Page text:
tional hot-mix asphalt (HMA). Typically, the mixing temperaturesof WMA range from 100C to 140C (212F to 280F) comparedwith the mixing temperatures of 150C to 180C (300F to 350F)for conventional HMA (13). Thus, warm asphalt has been gainingincreasing popularity in recent years. Rising energy prices, globalwarming, and more stringent environmental regulations have gen-erated an interest in WMA technologies as a means of decreasingthe energy consumption and emissions associated with conventionalHMA production (17 ).
Moisture damage is usually not limited to one mechanism but israther the result of a combination of many processes. From a chemicalstandpoint, the literature is clear that although neither asphalt noraggregate has a net charge, components of both have nonuniformcharge distributions, and both behave as if they have charges thatattract the opposite charge of the other material (810). The foamingprocess caused by WMA additive makes the charge redistribution morecomplex and thus may affect the mixtures moisture susceptibility.Especially at the mixing temperature of 100C to 140C (212F to280F), the aggregate may not be completely dried during the mixingprocess. Even though some of states in the United States and othercountries have specifications that require a completely dry aggregatein WMA mixtures (11), not many research projects are conductedto determine the effects of the moist aggregates with WMA additives,which may result in moisture damage and further lead to the failureof the pavement.
The objective of this study was to gain a more fundamental under-standing of the influence of WMA additive and moisture content ofaggregate on the anti-stripping resistance of the mixture of threeaggregate sources by means of conventional moisture susceptibilitytesting procedures, such as indirect tensile strength (ITS), tensilestrength ratio (TSR), deformation, and toughness analysis.
EXPERIMENTAL PROGRAM AND PROCEDURES
The experimental design detailed in this study included two WMAadditives (Asphamin and Sasobit), two moisture percentages (0%, and0.5% by weight of dry aggregate), and three hydrated lime contents(0%, 1%, and 2% by weight of dry aggregate). Three aggregate sources(A, B, and C) were used for preparing samples, and one binder grade(PG 64-22) was used for this project. The engineering properties ofaggregate sources are shown in Table 1. Aggregate sources A and C(granite) are composed predominantly of quartz and potassiumfeldspar, while aggregate source B (schist) is a metamorphic rock.
Laboratory Investigation of MoistureDamage in Warm-Mix Asphalt ContainingMoist Aggregate
Feipeng Xiao, Jayson Jordan, and Serji N. Amirkhanian
In recent years, rising energy prices, global warming, and more stringentenvironmental regulations have generated interest in warm-mix asphalt(WMA) technologies as a means to decrease energy consumption andemissions associated with conventional hot-mix asphalt. In this study, alaboratory investigation was conducted of moisture damage in WMAmixtures containing moist aggregates. Indirect tensile strength (ITS),tensile strength ratio, deformation, and toughness tests were performedto determine the mixtures moisture susceptibilities. The experimentaldesign included two percentages of moisture content (0% and 0.5% byweight of the dry mass of the aggregate), two WMA additives (Asphaminand Sasobit), and three aggregate sources. In this study 15 mix designswere performed, and 180 specimens were tested. Test results indicatedthat, as expected, dry ITS values were affected by aggregate moistureand hydrated lime contents, whereas a WMA additive did not signifi-cantly alter the dry ITS and toughness values. Statistical analysis showedno significant differences in the wet ITS values of WMA mixture of threetypes of mixtures (control, Asphamin, and Sasobit) under identicalconditions (same moisture and lime contents). Statistical analysis alsoshowed that wet ITS values, generally, were statistically different formixtures made with various aggregate sources. The deformation resis-tance values of mixtures containing moisture were lower than those ofmixtures made with dry aggregate. However, the results indicated thatthe addition of hydrated lime increased the deformation resistance of allmixtures.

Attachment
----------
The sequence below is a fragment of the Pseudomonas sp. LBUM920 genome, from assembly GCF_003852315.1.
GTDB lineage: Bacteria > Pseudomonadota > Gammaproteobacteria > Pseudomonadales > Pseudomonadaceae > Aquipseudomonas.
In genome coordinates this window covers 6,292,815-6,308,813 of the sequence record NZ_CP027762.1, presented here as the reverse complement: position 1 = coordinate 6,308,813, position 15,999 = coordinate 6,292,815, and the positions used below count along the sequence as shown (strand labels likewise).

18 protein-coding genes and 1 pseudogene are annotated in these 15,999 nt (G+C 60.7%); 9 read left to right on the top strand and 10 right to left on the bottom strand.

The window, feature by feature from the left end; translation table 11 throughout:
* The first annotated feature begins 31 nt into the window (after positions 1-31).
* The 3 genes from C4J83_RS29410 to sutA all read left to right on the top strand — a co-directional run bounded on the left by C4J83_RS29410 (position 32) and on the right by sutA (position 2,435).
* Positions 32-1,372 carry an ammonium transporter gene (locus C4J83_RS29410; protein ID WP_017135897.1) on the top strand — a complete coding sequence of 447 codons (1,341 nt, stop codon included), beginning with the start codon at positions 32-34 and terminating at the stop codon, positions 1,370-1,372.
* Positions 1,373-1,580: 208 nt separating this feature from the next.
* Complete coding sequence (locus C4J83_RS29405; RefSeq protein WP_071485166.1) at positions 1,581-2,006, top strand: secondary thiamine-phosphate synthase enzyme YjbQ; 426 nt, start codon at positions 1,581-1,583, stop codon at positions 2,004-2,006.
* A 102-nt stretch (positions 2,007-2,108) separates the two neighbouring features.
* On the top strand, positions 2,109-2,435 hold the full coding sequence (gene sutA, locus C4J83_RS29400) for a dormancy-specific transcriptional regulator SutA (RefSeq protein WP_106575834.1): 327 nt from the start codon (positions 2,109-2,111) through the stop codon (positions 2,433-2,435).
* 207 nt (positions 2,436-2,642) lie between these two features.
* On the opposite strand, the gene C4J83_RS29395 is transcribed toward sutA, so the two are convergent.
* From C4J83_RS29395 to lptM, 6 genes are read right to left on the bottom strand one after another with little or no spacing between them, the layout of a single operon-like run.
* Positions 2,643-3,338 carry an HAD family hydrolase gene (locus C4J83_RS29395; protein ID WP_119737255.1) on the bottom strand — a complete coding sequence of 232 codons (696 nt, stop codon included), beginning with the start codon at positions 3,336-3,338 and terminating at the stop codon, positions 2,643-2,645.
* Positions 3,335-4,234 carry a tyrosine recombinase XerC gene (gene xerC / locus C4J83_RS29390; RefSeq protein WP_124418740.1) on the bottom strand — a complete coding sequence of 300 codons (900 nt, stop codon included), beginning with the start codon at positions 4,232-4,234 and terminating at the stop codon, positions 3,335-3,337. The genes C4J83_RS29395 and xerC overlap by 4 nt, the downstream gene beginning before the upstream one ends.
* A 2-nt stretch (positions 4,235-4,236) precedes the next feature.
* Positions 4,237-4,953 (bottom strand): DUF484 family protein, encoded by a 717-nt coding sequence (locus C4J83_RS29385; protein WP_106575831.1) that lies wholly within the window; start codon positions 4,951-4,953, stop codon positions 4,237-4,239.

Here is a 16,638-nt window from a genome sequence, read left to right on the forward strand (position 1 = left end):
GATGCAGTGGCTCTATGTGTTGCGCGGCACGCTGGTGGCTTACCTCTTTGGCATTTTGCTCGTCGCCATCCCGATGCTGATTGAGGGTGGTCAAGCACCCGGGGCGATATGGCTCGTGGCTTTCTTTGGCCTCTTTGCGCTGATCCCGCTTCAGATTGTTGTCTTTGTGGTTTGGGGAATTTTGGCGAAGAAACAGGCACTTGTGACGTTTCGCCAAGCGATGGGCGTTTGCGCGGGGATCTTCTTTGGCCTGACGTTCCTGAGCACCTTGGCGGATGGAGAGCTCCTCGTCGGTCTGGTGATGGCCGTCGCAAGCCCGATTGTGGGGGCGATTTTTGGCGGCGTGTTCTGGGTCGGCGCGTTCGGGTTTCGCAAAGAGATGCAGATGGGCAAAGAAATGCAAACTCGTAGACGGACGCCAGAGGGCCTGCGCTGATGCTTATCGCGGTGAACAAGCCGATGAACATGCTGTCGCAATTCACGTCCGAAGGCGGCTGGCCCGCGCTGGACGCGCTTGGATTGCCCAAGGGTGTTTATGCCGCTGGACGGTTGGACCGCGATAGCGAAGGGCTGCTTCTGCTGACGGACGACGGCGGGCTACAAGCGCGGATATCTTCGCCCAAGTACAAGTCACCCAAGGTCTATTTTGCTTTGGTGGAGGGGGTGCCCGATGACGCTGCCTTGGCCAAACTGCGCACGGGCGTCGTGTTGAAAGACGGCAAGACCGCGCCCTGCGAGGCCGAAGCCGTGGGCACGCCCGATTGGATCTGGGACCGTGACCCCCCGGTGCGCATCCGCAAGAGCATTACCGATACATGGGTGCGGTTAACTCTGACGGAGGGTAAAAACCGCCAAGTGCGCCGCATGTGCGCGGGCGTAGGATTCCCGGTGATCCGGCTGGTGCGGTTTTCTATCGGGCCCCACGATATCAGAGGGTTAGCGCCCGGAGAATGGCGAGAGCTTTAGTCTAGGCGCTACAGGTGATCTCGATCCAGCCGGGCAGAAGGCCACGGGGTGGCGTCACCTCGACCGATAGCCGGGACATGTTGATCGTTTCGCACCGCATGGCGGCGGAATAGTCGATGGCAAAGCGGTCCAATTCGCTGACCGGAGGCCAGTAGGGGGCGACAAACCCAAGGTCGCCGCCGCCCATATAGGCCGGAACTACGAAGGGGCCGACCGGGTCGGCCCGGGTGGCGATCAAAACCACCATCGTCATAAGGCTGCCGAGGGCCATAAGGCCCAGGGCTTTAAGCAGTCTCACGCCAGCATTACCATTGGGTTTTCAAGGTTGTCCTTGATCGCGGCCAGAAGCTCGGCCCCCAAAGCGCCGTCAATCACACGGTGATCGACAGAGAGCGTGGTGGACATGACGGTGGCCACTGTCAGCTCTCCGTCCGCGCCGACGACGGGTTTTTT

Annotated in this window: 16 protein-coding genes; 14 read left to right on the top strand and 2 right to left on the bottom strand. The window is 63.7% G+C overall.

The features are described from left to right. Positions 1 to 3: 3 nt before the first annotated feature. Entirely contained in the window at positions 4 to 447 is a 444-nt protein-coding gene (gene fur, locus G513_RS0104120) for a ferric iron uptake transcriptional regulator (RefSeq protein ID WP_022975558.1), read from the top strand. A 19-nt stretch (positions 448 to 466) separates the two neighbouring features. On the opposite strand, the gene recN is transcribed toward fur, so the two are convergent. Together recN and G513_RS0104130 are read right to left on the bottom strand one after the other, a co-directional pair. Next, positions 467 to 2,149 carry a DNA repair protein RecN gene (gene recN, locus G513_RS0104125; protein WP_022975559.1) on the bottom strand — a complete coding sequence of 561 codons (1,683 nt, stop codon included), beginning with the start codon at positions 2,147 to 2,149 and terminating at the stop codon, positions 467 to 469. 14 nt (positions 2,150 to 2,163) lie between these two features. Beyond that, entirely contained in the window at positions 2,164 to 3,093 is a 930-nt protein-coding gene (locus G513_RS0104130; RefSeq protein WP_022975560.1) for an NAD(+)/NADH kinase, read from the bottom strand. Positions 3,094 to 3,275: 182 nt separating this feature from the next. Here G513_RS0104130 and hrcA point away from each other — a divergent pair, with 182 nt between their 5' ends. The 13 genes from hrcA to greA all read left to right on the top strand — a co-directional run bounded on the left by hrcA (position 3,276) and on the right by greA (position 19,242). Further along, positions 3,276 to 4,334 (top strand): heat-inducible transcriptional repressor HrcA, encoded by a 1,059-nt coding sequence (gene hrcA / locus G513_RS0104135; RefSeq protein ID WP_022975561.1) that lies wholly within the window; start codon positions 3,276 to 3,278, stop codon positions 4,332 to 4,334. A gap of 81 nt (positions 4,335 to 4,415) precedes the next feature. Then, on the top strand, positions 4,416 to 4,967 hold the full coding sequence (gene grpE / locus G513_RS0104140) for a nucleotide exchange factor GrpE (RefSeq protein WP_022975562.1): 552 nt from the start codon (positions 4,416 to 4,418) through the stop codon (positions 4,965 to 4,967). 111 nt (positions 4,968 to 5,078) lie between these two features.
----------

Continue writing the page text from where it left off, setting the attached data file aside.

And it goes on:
Moisture damage, caused by a loss of bond between the asphalt binderor the mastic and the aggregate under traffic loading, can result in adecrease of strength and durability in the asphalt mixture and ultimatelyaffect its long-term performance. Moisture damage, in general, inflexible pavements occurs because of the separation and removal ofasphalt binder from the aggregate surface in the presence of water,which leads to stripping in the asphalt pavement and potentially causespremature failure.
In recent years, the asphalt industry has investigated warm asphalttechnology as a means of reducing the mixing and compaction tem-peratures of asphalt mixes and thereby saving energy and reducingemission. Warm-mix asphalt (WMA) is an asphalt mixture that ismixed and compacted at temperatures lower than those for conven-
Department of Civil Engineering, Clemson University, Clemson, SC 29634-0911.Corresponding author: F. Xiao, firstname.lastname@example.org.
Transportation Research Record: Journal of the Transportation Research Board,No. 2126, Transportation Research Board of the National Academies, Washington,D.C., 2009, pp. 115124.DOI: 10.3141/2126-14